When Skinner purchased Granite Peak it was a rundown rustic ski area with a big vertical, 700 feet, and a lot of promise. The old area, called Rib Mountain didn't even get to the top. In less than two decades he transformed it into one of the largest in the Midwest adding more terrain, trails, high-speed lifts and creating a vibrant new base area. Lutsen Mountains is the largest ski resort in the Heartland operating off four mountain peaks with an 860-foot vertical and the only gondola mid-America.
All three resorts are now operated as the Midwest Family Ski Resorts, which was created by Skinner and his daughter Charlotte Skinner, who joined her father after graduating from Columbia University and gaining finance experience through public technology companies she worked for. The Midwest Family Ski Resorts offers what they call the Legendary Pass, which offered unlimited skiing and snowboarding at Lutsen and Granite Peak last season. Snowriver Mountain Resort is being added for the 2022/23 season. The Legendary Pass is currently on sale for $899. All three resorts are also members of the Indy Pass.
It's that time of year when the 2022/23 season passes are going on sale, and at the lowest price point before they start going up in a month or two. If you are a season pass holder now is the time to think about renewing, and if not maybe you want to consider your best option for next winter.
One of the Badger State's oldest ski areas, Trollhaugen, continues to make improvements. It was the fourth ski area to open in Wisconsin in 1950. Only Granite Peak, 1937, Wilmot Mountain in 1938, and Mont Du LacMo, 1948 came before it. Located just across the Wisconsin/Minnesota border the storied ski area has long been a favorite for Twin Cities skiers and riders, which is about 50 minutes northeast of downtown.
Wisconsin's Granite Peak, one of the oldest ski areas in the nation, is celebrating families and Mardi Gras the weekend of March 4-6 with its final family festival of the ski season. Having opened for skiing in the winter of 1937, it turned 85 this season.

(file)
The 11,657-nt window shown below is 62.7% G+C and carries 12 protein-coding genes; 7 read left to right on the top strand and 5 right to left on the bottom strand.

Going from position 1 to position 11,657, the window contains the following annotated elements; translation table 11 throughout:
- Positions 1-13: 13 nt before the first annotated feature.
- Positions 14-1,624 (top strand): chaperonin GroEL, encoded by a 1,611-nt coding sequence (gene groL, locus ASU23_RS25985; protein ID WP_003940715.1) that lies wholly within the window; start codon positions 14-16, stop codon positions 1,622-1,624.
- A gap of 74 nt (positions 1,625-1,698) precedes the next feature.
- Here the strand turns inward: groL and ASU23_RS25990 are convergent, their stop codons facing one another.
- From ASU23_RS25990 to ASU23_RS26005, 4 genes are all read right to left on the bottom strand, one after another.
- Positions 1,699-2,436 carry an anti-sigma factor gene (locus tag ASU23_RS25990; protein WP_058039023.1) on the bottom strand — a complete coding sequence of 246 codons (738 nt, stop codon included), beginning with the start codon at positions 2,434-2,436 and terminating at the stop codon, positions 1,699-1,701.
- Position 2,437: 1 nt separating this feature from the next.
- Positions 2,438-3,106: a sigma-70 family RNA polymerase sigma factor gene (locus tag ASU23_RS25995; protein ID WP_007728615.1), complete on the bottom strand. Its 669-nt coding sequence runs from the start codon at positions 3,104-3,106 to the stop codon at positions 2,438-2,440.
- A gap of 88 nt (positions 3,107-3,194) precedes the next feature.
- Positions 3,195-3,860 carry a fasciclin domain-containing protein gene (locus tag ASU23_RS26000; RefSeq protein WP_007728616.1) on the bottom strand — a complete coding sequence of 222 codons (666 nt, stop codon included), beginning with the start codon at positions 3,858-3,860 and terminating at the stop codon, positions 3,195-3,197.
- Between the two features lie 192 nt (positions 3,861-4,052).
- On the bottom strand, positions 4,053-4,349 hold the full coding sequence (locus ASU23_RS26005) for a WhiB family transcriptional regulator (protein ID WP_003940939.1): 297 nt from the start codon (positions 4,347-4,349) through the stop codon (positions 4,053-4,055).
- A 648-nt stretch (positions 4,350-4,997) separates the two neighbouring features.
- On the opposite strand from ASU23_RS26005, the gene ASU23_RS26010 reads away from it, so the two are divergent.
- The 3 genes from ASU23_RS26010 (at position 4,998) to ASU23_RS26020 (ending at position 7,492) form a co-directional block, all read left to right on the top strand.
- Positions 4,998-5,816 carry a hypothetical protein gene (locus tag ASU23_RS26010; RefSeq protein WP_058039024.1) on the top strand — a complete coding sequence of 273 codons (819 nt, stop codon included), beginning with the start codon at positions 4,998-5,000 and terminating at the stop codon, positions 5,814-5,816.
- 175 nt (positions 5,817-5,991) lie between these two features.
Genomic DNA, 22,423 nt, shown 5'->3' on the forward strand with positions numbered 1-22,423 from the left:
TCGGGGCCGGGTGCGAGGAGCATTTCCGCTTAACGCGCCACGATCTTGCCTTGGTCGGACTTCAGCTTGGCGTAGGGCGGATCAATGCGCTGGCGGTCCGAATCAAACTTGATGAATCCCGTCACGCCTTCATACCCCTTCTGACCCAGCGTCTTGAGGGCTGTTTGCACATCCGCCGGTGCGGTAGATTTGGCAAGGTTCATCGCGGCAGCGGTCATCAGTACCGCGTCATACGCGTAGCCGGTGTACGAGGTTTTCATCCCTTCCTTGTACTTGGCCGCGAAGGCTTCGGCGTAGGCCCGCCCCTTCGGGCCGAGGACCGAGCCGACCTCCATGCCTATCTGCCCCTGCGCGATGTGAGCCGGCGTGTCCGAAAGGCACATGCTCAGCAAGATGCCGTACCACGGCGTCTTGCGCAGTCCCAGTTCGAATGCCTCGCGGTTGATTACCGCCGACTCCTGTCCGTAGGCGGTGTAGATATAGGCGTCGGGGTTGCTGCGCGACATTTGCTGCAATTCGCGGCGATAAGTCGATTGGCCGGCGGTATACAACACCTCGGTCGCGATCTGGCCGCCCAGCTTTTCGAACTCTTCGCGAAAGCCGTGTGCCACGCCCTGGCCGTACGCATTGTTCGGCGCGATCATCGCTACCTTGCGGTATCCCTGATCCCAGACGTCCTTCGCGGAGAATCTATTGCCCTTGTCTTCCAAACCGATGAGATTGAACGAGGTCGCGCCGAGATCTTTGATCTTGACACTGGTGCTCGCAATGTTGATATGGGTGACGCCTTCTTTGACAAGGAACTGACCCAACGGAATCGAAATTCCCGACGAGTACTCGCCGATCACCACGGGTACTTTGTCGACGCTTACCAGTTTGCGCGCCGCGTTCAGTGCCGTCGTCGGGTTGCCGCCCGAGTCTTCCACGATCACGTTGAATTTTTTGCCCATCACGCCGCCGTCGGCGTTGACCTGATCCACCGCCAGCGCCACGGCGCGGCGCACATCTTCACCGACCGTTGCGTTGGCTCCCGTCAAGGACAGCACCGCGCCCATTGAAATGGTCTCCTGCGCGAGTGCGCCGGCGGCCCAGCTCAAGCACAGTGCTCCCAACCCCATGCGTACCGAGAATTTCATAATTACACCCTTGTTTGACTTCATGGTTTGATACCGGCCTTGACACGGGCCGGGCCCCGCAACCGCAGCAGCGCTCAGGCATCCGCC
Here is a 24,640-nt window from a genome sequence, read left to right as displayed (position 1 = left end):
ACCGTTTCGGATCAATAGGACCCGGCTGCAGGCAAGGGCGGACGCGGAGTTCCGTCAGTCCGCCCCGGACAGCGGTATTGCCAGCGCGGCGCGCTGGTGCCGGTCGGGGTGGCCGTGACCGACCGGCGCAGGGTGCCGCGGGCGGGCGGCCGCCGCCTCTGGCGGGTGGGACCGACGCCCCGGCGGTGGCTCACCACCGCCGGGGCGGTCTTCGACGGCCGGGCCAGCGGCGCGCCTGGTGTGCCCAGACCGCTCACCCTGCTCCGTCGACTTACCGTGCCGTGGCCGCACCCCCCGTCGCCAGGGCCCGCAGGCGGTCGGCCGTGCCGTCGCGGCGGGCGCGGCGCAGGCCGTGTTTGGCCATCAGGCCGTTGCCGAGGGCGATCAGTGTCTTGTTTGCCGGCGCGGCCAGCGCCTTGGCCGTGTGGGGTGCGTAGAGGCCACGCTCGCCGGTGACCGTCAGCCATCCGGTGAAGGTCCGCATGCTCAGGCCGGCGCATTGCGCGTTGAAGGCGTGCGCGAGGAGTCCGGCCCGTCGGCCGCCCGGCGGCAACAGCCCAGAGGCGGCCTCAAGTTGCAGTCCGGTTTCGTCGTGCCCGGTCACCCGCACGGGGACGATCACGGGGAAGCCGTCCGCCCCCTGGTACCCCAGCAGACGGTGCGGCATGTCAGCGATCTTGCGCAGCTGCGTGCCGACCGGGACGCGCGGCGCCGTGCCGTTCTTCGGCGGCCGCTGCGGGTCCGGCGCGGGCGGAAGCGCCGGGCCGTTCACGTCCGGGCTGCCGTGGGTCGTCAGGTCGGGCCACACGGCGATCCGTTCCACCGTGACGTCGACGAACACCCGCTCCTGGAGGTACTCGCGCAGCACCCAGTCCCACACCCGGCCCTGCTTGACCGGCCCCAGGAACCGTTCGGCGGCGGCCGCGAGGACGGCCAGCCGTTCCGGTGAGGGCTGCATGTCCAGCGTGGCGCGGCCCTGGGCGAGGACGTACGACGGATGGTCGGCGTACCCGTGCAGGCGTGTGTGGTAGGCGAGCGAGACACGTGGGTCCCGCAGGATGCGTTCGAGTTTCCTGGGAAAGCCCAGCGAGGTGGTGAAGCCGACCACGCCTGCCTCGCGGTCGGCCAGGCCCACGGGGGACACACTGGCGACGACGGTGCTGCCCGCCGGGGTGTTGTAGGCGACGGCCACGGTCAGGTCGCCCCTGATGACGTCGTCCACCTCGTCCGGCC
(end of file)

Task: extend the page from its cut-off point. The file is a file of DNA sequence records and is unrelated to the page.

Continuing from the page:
Charles Skinner, a co-owner of Lutsen Mountains, has purchased his brother-in-law Tom Rider's fifty-percent ownership, and is now sole owner of the Heartland's largest ski area. Skinner is also owner of Granite Peak, Wisconsin's largest ski resort.
Winter has returned across the upper Midwest and several resorts have plans to celebrate the season. A welcome return in lieu of last year's subdued celebrations.
We’re approaching a huge week for ski country—Thanksgiving is upon us, often marking opening days from coast to coast. This week’s SnoCast has a delicious menu of powder, sun, and chill leading up to the big holiday week. Let's dig in!
A trio of upper Midwest ski areas is planning to open the third weekend of the month joining Lutsen Mountains, which opens November 13, in getting the Heartland ski season underway.
An early-season blizzard will unleash winds up to 55 miles per hour and several inches of snowfall for portions of the High Plains and Upper Midwest, leading to a cooler pattern in the East with a (likely) chance of scattered snow showers.
We've gotten a taste of ski season across the U.S. and Canada this week with bursts of cold and snow. These bursts are exactly what the (ski) doctor ordered to get us that much closer to the slopes. Here's how the forecast shapes up this week.
One of the best ways to enjoy breathtaking fall views that abound across the upper Midwest is a slow chairlift ride to the top of the ski hill. Here are some of the best around the upper Midwest.
Granite Peak has remained open into mid-April the last few seasons and plans on doing so again this season despite a warm Midwest winter that has shut down all other Wisconsin ski areas.
A unique Indy Pass road trip in the upper Midwest would be to combine a trip visiting northern Wisconsin and Michigan's Upper Peninsula for skiing at three of the Heartland's larger ski resorts; Granite Peak, Pine Mountain, and Big Powderhorn.
Here are five Midwest cities with day trip worthy ski areas, all within three hours or less. Arriving mid-week you avoid large weekend crowds. Get an early start and enjoy some uncrowded slope time.
Glade skiing, popular out west and in the east, doesn’t take a backseat in the Heartland. Ski areas located across the upper tier of the Midwest offer tree skiing and even a few cliff jumps.
With Valentine’s Day and President's Day weekend falling at the same time it may be a busy time on Heartland slopes. Many resorts may be sold out. Consider the whole month of February for a romantic getaway with some slope time.
The holidays were busy at ski areas across the Midwest from the Black Hills to the Great Lakes with many hitting capacities. Most expect the same experience to occur over the upcoming Martin Luther King (MLK) weekend this month and with a combination of Valentine's and President's Day weekend next month. Plan ahead for lift tickets.
Family-friendly terrain, ski and snowboard teaching programs, and a good variety of advanced and expert terrain. Here are five top ski resorts in the Midwest that can keep families of differing abilities happy.